Gilbert and Sullivan's previous opera, Princess Ida, ran for nine months; a short duration by Savoy opera standards. As Ida showed signs of flagging, producer Richard D'Oyly Carte realised that, for the first time since 1877, no new Savoy opera would be ready when the old one closed. On 22 March 1884, Carte gave Gilbert and Sullivan contractual notice that a new opera would be required in six months' time. Sullivan's close friend, conductor Frederic Clay, had suffered a serious stroke in early December 1883 that effectively ended his career. Sullivan, reflecting on this, on his own precarious health, and on his desire to devote himself to more serious music, replied that "it is impossible for me to do another piece of the character of those already written by Gilbert and myself". Gilbert was surprised to hear of Sullivan's hesitation and had started work on a new opera involving a plot in which people fell in love against their wills after taking a magic lozenge. He wrote to Sullivan asking him to reconsider, but the composer replied on 2 April that he had "come to the end of my tether" with the operas: “...I have been continually keeping down the music in order that not one [syllable] should be lost... I should like to set a story of human interest & probability where the humorous words would come in a humorous (not serious) situation, & where, if the situation were a tender or dramatic one the words would be of similar character.”
Gilbert was much hurt, but Sullivan insisted that he could not set the "lozenge plot". In addition to the "improbability" of it, it was too similar to the plot of their 1877 opera, The Sorcerer. The parties were at a stalemate, and Gilbert wrote, "And so ends a musical & literary association of seven years' standing—an association of exceptional reputation—an association unequalled in its monetary results, and hitherto undisturbed by a single jarring or discordant element." However, by 8 May 1884, Gilbert was ready to back down, writing, "...am I to understand that if I construct another plot in which no supernatural element occurs, you will undertake to set it? ...a consistent plot, free from anachronisms, constructed in perfect good faith & to the best of my ability." The stalemate was broken, and on 20 May 1884, Gilbert sent Sullivan a sketch of the plot of The Mikado. Gilbert eventually found a place for his "lozenge plot" in The Mountebanks, written with Alfred Cellier in 1892. It would take another ten months for The Mikado to reach the stage. A revised version of their 1877 work, The Sorcerer, coupled with their one-act Trial by Jury (1875), played at the Savoy while Carte and their audiences awaited their next work.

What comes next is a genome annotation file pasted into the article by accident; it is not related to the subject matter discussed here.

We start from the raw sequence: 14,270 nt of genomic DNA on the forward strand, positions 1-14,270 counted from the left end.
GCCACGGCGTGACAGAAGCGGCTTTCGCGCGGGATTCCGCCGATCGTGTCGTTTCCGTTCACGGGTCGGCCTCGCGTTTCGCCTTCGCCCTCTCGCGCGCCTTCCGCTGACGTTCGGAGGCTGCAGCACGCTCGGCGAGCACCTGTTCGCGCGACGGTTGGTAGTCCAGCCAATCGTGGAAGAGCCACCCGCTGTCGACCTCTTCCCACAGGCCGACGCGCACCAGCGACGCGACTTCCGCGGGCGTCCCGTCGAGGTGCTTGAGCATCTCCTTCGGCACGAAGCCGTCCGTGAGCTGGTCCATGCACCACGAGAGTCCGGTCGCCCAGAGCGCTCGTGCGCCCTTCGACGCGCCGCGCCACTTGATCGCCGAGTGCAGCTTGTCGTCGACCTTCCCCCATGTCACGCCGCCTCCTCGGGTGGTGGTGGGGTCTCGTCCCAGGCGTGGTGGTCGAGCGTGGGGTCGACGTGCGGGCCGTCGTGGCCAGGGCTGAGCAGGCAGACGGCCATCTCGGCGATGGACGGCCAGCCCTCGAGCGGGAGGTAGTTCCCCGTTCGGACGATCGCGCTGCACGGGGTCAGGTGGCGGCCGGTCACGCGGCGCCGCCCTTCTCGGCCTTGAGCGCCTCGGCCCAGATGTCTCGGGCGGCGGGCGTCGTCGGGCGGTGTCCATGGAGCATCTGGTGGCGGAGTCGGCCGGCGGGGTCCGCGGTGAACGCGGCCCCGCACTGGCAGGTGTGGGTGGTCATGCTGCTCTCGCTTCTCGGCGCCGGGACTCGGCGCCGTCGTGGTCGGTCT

In 1914, Cellier and Bridgeman first recorded the familiar story of how Gilbert found his inspiration: “Gilbert, having determined to leave his own country alone for a while, sought elsewhere for a subject suitable to his peculiar humour. A trifling accident inspired him with an idea. One day an old Japanese sword that, for years, had been hanging on the wall of his study, fell from its place. This incident directed his attention to Japan. Just at that time a company of Japanese had arrived in England and set up a little village of their own in Knightsbridge.”
The story is an appealing one, but it is largely fictional. Gilbert was interviewed twice about his inspiration for The Mikado. In both interviews the sword was mentioned, and in one of them he said it was the inspiration for the opera, although he never said that the sword had fallen. What puts the entire story in doubt, moreover, is Cellier and Bridgeman's error concerning the Japanese exhibition in Knightsbridge: It did not open until 10 January 1885, almost two months after Gilbert had already completed Act I. Gilbert scholar Brian Jones, in his article "The Sword that Never Fell", notes that "the further removed in time the writer is from the incident, the more graphically it is recalled." Leslie Baily, for instance, told it this way in 1952: “A day or so later Gilbert was striding up and down his library in the new house at Harrington Gardens, fuming at the impasse, when a huge Japanese sword decorating the wall fell with a clatter to the floor. Gilbert picked it up. His perambulations stopped. 'It suggested the broad idea,' as he said later. His journalistic mind, always quick to seize on topicalities, turned to a Japanese Exhibition which had recently been opened in the neighbourhood. Gilbert had seen the little Japanese men and women from the Exhibition shuffling in their exotic robes through the streets of Knightsbridge. Now he sat at his writing desk and picked up the quill pen. He began making notes in his plot-book.”